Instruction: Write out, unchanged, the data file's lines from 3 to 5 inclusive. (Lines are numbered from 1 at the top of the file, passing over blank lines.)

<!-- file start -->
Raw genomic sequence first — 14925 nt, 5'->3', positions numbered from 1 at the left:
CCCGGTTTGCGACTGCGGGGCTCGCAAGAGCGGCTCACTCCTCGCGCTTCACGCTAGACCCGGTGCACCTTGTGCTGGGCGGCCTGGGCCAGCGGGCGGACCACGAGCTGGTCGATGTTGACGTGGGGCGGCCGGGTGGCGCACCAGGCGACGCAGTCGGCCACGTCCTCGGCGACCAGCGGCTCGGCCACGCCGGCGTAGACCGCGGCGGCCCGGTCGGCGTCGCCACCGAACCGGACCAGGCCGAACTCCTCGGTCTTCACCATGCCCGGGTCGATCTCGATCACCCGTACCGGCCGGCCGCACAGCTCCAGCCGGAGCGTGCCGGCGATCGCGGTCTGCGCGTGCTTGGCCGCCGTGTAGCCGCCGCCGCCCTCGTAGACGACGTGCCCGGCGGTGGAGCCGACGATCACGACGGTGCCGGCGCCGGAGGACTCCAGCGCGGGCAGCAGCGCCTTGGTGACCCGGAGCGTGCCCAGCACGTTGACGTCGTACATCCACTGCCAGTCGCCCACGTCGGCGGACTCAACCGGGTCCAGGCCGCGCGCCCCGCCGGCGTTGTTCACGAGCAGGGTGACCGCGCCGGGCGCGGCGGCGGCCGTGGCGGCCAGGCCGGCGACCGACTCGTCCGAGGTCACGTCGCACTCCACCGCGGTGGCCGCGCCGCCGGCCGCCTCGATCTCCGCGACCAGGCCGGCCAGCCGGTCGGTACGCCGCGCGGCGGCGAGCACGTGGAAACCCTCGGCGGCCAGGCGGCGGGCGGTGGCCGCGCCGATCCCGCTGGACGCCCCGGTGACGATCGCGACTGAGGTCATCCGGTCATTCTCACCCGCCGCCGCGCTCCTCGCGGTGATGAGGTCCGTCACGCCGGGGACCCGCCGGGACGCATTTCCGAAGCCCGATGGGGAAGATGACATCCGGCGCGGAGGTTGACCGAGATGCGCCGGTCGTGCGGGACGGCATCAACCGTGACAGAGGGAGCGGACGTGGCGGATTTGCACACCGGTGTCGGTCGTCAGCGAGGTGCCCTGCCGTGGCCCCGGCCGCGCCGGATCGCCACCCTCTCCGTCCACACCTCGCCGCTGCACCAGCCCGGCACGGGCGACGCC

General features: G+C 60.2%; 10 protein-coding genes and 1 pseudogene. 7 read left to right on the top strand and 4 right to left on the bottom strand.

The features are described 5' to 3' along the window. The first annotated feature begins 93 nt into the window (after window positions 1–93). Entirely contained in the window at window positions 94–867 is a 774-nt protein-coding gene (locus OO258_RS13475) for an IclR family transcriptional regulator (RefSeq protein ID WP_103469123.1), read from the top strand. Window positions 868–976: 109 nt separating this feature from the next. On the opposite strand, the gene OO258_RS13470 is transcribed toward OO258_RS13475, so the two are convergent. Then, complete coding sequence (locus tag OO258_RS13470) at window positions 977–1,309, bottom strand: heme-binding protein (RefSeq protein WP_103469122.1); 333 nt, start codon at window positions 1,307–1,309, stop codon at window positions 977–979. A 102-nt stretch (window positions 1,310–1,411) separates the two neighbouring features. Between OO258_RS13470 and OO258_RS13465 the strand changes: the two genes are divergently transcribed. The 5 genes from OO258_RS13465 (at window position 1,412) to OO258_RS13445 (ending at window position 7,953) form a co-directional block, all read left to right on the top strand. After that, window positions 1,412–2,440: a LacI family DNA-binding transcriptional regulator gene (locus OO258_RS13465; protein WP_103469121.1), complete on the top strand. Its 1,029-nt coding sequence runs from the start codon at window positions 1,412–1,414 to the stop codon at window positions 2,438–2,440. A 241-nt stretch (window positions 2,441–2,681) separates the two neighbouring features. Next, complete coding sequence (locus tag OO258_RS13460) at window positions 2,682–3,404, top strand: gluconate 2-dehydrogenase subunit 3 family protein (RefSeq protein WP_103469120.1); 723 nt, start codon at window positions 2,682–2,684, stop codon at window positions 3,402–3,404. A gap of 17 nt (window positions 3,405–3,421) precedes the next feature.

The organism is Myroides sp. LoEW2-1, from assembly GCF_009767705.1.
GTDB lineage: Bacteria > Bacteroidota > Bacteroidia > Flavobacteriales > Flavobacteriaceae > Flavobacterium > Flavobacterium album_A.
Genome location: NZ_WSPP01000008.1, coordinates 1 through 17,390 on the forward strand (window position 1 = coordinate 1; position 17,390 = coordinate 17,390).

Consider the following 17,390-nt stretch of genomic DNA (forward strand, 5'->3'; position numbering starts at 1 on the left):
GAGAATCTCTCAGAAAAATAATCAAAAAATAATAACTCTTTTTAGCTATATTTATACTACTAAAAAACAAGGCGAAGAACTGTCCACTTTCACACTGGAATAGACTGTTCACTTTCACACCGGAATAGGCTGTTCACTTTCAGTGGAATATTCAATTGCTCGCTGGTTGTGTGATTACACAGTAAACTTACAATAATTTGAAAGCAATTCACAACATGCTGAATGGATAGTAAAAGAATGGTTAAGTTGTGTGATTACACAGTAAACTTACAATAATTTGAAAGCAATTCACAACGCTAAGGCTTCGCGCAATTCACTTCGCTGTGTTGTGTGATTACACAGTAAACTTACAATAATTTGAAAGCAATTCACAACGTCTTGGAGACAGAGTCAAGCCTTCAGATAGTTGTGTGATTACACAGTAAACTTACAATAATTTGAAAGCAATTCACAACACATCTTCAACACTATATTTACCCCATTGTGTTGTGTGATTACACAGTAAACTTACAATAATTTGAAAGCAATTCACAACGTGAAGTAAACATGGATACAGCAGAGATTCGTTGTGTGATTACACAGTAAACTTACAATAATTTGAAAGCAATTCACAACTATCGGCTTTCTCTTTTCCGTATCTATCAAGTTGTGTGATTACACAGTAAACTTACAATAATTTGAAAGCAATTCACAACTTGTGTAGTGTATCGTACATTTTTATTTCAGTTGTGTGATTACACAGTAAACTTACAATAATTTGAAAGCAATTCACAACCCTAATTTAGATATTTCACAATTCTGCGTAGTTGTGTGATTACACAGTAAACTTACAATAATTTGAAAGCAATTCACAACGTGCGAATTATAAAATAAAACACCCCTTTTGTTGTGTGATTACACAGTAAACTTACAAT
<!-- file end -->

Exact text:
General features: G+C 60.2%; 10 protein-coding genes and 1 pseudogene. 7 read left to right on the top strand and 4 right to left on the bottom strand.

The features are described 5' to 3' along the window. The first annotated feature begins 93 nt into the window (after window positions 1–93). Entirely contained in the window at window positions 94–867 is a 774-nt protein-coding gene (locus OO258_RS13475) for an IclR family transcriptional regulator (RefSeq protein ID WP_103469123.1), read from the top strand. Window positions 868–976: 109 nt separating this feature from the next. On the opposite strand, the gene OO258_RS13470 is transcribed toward OO258_RS13475, so the two are convergent. Then, complete coding sequence (locus tag OO258_RS13470) at window positions 977–1,309, bottom strand: heme-binding protein (RefSeq protein WP_103469122.1); 333 nt, start codon at window positions 1,307–1,309, stop codon at window positions 977–979. A 102-nt stretch (window positions 1,310–1,411) separates the two neighbouring features. Between OO258_RS13470 and OO258_RS13465 the strand changes: the two genes are divergently transcribed. The 5 genes from OO258_RS13465 (at window position 1,412) to OO258_RS13445 (ending at window position 7,953) form a co-directional block, all read left to right on the top strand. After that, window positions 1,412–2,440: a LacI family DNA-binding transcriptional regulator gene (locus OO258_RS13465; protein WP_103469121.1), complete on the top strand. Its 1,029-nt coding sequence runs from the start codon at window positions 1,412–1,414 to the stop codon at window positions 2,438–2,440. A 241-nt stretch (window positions 2,441–2,681) separates the two neighbouring features. Next, complete coding sequence (locus tag OO258_RS13460) at window positions 2,682–3,404, top strand: gluconate 2-dehydrogenase subunit 3 family protein (RefSeq protein WP_103469120.1); 723 nt, start codon at window positions 2,682–2,684, stop codon at window positions 3,402–3,404. A gap of 17 nt (window positions 3,405–3,421) precedes the next feature.

The organism is Myroides sp. LoEW2-1, from assembly GCF_009767705.1.